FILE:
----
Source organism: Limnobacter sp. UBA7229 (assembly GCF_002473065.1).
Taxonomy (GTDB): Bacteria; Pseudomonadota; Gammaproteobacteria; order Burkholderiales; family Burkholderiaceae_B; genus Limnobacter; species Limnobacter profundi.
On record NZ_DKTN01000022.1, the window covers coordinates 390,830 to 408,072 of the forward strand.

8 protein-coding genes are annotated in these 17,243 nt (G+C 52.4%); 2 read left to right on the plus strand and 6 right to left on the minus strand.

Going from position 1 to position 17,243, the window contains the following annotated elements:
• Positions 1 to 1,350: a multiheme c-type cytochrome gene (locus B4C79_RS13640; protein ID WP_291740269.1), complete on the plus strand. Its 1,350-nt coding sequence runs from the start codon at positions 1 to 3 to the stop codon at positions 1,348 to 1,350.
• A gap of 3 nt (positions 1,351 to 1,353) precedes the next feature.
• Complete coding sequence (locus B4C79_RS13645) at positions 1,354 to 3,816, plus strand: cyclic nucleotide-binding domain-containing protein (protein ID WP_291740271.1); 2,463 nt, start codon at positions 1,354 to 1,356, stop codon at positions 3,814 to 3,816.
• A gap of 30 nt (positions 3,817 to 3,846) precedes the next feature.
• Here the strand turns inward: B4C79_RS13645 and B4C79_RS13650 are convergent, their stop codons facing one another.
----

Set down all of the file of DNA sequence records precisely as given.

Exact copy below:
Source organism: Limnobacter sp. UBA7229 (assembly GCF_002473065.1).
Taxonomy (GTDB): Bacteria; Pseudomonadota; Gammaproteobacteria; order Burkholderiales; family Burkholderiaceae_B; genus Limnobacter; species Limnobacter profundi.
On record NZ_DKTN01000022.1, the window covers coordinates 390,830 to 408,072 of the forward strand.

8 protein-coding genes are annotated in these 17,243 nt (G+C 52.4%); 2 read left to right on the plus strand and 6 right to left on the minus strand.

Going from position 1 to position 17,243, the window contains the following annotated elements:
• Positions 1 to 1,350: a multiheme c-type cytochrome gene (locus B4C79_RS13640; protein ID WP_291740269.1), complete on the plus strand. Its 1,350-nt coding sequence runs from the start codon at positions 1 to 3 to the stop codon at positions 1,348 to 1,350.
• A gap of 3 nt (positions 1,351 to 1,353) precedes the next feature.
• Complete coding sequence (locus B4C79_RS13645) at positions 1,354 to 3,816, plus strand: cyclic nucleotide-binding domain-containing protein (protein ID WP_291740271.1); 2,463 nt, start codon at positions 1,354 to 1,356, stop codon at positions 3,814 to 3,816.
• A gap of 30 nt (positions 3,817 to 3,846) precedes the next feature.
• Here the strand turns inward: B4C79_RS13645 and B4C79_RS13650 are convergent, their stop codons facing one another.